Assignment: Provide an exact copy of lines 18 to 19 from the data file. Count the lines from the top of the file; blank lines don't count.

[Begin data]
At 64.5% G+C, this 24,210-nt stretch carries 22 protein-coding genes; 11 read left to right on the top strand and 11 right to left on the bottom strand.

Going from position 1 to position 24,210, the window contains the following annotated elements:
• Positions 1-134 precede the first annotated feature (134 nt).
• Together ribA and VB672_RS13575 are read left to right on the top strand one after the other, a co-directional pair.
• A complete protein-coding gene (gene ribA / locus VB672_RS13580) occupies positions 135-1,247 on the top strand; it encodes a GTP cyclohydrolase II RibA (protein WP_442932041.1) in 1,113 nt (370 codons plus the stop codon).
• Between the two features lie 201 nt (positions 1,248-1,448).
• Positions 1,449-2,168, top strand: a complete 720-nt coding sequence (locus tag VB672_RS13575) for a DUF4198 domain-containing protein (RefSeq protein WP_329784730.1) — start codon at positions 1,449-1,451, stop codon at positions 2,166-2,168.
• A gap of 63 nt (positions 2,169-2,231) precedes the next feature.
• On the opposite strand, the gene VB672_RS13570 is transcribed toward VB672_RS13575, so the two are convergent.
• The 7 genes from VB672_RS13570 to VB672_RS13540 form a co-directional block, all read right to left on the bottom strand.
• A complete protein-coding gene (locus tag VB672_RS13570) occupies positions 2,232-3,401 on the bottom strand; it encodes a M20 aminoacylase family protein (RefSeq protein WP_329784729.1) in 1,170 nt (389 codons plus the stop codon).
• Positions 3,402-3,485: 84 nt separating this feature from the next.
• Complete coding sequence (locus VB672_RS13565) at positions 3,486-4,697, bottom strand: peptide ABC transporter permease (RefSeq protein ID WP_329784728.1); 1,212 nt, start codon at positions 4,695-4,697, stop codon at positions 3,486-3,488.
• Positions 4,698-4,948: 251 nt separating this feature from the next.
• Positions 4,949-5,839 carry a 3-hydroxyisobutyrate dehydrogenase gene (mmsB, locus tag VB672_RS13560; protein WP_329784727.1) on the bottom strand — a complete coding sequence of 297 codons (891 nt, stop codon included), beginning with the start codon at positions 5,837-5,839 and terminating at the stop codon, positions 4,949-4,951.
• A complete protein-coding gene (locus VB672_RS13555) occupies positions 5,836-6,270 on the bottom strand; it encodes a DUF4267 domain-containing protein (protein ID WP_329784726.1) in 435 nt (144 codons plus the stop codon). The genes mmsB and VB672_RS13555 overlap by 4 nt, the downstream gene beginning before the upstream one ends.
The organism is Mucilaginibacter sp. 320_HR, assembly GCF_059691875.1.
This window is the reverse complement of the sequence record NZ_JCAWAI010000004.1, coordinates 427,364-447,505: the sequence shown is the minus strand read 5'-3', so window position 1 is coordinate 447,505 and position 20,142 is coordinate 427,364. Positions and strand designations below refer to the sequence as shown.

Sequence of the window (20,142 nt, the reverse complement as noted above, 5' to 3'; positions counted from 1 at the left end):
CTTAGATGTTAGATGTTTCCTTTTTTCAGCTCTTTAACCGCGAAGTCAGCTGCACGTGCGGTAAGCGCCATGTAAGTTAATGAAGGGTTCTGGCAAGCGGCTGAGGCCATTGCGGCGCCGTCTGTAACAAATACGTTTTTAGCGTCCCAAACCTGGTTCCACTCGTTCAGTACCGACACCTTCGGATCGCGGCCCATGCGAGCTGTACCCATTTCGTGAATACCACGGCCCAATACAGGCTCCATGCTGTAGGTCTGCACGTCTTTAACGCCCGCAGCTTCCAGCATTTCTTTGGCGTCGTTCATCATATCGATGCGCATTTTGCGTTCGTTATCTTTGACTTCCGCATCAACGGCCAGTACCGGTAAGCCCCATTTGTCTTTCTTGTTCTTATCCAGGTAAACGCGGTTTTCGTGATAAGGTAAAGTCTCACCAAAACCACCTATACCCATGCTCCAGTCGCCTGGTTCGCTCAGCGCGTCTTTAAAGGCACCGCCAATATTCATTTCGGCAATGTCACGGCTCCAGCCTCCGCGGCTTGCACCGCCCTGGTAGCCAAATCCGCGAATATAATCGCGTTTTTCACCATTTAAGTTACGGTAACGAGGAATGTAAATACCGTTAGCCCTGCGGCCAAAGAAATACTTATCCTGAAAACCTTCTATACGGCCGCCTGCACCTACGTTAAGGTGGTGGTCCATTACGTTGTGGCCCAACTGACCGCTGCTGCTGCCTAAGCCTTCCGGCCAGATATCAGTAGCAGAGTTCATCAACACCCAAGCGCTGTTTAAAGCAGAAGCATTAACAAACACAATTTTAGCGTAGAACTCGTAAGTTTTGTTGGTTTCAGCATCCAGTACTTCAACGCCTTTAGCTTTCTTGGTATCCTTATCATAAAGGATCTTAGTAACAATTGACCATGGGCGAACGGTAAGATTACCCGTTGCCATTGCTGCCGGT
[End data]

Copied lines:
This window is the reverse complement of the sequence record NZ_JCAWAI010000004.1, coordinates 427,364-447,505: the sequence shown is the minus strand read 5'-3', so window position 1 is coordinate 447,505 and position 20,142 is coordinate 427,364. Positions and strand designations below refer to the sequence as shown.

Sequence of the window (20,142 nt, the reverse complement as noted above, 5' to 3'; positions counted from 1 at the left end):